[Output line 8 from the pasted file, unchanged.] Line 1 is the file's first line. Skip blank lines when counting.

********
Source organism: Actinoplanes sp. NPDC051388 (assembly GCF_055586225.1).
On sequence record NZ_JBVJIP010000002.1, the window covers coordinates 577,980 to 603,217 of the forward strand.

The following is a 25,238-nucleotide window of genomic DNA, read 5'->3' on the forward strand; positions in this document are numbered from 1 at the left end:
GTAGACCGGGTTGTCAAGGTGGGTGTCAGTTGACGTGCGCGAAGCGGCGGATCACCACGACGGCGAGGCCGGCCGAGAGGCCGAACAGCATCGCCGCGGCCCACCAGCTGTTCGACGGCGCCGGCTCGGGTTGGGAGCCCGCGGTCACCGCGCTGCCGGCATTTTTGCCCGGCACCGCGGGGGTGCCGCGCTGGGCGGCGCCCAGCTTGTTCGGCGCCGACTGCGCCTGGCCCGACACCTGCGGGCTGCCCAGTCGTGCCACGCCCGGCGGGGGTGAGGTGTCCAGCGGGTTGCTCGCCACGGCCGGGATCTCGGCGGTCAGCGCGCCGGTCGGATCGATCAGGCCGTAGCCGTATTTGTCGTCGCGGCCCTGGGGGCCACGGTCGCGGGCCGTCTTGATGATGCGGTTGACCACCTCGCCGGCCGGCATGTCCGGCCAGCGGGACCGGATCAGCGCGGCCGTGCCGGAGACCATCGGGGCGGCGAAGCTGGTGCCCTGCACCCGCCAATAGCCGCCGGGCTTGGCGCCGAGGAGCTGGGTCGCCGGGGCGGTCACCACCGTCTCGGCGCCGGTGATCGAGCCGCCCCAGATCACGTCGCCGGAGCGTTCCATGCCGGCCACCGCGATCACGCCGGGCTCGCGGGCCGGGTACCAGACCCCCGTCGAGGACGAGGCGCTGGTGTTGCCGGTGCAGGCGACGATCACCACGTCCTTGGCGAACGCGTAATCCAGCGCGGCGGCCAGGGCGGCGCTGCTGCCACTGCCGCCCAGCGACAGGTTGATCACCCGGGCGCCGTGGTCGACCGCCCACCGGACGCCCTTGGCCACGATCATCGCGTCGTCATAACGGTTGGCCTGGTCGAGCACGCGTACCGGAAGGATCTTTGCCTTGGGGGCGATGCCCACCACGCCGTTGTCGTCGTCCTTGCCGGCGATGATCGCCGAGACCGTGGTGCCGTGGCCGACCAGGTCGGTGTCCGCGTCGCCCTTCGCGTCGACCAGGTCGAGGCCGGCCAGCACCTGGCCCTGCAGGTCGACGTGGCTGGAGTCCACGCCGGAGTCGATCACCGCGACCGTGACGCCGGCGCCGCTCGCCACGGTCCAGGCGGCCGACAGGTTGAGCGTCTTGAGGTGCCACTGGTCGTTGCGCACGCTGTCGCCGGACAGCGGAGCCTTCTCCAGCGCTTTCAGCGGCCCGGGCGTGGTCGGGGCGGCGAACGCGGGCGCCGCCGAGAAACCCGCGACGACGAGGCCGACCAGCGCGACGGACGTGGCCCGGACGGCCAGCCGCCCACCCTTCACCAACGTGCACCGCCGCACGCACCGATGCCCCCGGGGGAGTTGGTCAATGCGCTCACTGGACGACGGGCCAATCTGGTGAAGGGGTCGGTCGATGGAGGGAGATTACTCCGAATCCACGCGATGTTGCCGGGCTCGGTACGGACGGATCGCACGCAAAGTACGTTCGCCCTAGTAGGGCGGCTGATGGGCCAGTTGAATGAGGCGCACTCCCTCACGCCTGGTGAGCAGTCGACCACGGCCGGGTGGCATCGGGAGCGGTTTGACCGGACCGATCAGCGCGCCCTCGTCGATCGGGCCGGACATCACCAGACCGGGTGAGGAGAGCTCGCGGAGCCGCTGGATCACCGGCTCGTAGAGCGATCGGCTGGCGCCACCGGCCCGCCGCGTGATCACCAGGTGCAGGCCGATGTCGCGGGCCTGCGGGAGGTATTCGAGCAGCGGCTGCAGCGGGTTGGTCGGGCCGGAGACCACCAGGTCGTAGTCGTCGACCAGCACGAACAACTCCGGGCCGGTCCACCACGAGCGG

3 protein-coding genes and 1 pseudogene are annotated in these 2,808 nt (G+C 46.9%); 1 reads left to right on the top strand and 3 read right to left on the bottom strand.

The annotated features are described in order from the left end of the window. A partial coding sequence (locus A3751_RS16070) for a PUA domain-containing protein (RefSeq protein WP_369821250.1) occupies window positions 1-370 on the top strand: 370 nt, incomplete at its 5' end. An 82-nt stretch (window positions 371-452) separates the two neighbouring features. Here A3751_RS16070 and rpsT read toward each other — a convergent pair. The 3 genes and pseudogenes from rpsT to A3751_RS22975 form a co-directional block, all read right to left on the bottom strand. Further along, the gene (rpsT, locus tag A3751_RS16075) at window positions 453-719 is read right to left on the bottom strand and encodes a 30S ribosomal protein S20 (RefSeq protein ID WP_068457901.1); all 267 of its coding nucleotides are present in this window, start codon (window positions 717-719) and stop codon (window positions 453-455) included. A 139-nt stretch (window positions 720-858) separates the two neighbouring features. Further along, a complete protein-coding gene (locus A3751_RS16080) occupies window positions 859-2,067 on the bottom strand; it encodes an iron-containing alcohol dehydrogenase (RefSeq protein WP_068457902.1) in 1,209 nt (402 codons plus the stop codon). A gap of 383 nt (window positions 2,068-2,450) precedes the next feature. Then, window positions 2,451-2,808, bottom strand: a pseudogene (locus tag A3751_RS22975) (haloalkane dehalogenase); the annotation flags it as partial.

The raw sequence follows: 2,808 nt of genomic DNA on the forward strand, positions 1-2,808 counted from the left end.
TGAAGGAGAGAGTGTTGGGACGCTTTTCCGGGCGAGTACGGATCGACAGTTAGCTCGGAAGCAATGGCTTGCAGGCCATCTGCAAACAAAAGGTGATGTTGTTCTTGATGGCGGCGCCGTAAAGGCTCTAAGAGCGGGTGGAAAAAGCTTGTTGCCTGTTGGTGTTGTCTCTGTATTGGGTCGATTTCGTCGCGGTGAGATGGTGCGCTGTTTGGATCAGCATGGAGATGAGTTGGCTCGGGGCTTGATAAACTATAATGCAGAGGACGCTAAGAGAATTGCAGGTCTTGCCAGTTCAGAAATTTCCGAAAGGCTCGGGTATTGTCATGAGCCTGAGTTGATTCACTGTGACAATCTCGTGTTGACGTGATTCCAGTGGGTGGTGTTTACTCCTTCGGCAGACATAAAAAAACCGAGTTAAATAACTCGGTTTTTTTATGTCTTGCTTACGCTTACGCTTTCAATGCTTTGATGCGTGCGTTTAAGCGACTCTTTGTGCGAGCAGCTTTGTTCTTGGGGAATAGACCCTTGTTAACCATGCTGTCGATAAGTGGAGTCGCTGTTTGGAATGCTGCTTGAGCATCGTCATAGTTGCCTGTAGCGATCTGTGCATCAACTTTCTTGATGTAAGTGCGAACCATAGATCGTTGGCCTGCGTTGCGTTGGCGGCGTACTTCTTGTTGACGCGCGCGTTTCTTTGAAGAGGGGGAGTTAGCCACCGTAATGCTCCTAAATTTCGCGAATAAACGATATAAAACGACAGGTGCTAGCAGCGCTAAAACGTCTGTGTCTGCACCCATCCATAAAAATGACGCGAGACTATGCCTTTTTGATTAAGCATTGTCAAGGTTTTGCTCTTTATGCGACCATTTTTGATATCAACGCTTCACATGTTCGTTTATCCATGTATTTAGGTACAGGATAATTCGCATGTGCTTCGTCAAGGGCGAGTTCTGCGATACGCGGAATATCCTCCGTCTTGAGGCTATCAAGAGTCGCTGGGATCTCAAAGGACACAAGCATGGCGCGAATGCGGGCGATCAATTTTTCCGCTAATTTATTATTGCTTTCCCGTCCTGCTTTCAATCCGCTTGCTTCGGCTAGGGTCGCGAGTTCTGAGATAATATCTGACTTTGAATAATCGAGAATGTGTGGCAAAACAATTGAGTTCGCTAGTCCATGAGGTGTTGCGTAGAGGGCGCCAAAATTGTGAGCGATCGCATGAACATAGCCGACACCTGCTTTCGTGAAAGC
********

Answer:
TGAAGGAGAGAGTGTTGGGACGCTTTTCCGGGCGAGTACGGATCGACAGTTAGCTCGGAAGCAATGGCTTGCAGGCCATCTGCAAACAAAAGGTGATGTTGTTCTTGATGGCGGCGCCGTAAAGGCTCTAAGAGCGGGTGGAAAAAGCTTGTTGCCTGTTGGTGTTGTCTCTGTATTGGGTCGATTTCGTCGCGGTGAGATGGTGCGCTGTTTGGATCAGCATGGAGATGAGTTGGCTCGGGGCTTGATAAACTATAATGCAGAGGACGCTAAGAGAATTGCAGGTCTTGCCAGTTCAGAAATTTCCGAAAGGCTCGGGTATTGTCATGAGCCTGAGTTGATTCACTGTGACAATCTCGTGTTGACGTGATTCCAGTGGGTGGTGTTTACTCCTTCGGCAGACATAAAAAAACCGAGTTAAATAACTCGGTTTTTTTATGTCTTGCTTACGCTTACGCTTTCAATGCTTTGATGCGTGCGTTTAAGCGACTCTTTGTGCGAGCAGCTTTGTTCTTGGGGAATAGACCCTTGTTAACCATGCTGTCGATAAGTGGAGTCGCTGTTTGGAATGCTGCTTGAGCATCGTCATAGTTGCCTGTAGCGATCTGTGCATCAACTTTCTTGATGTAAGTGCGAACCATAGATCGTTGGCCTGCGTTGCGTTGGCGGCGTACTTCTTGTTGACGCGCGCGTTTCTTTGAAGAGGGGGAGTTAGCCACCGTAATGCTCCTAAATTTCGCGAATAAACGATATAAAACGACAGGTGCTAGCAGCGCTAAAACGTCTGTGTCTGCACCCATCCATAAAAATGACGCGAGACTATGCCTTTTTGATTAAGCATTGTCAAGGTTTTGCTCTTTATGCGACCATTTTTGATATCAACGCTTCACATGTTCGTTTATCCATGTATTTAGGTACAGGATAATTCGCATGTGCTTCGTCAAGGGCGAGTTCTGCGATACGCGGAATATCCTCCGTCTTGAGGCTATCAAGAGTCGCTGGGATCTCAAAGGACACAAGCATGGCGCGAATGCGGGCGATCAATTTTTCCGCTAATTTATTATTGCTTTCCCGTCCTGCTTTCAATCCGCTTGCTTCGGCTAGGGTCGCGAGTTCTGAGATAATATCTGACTTTGAATAATCGAGAATGTGTGGCAAAACAATTGAGTTCGCTAGTCCATGAGGTGTTGCGTAGAGGGCGCCAAAATTGTGAGCGATCGCATGAACATAGCCGACACCTGCTTTCGTGAAAGC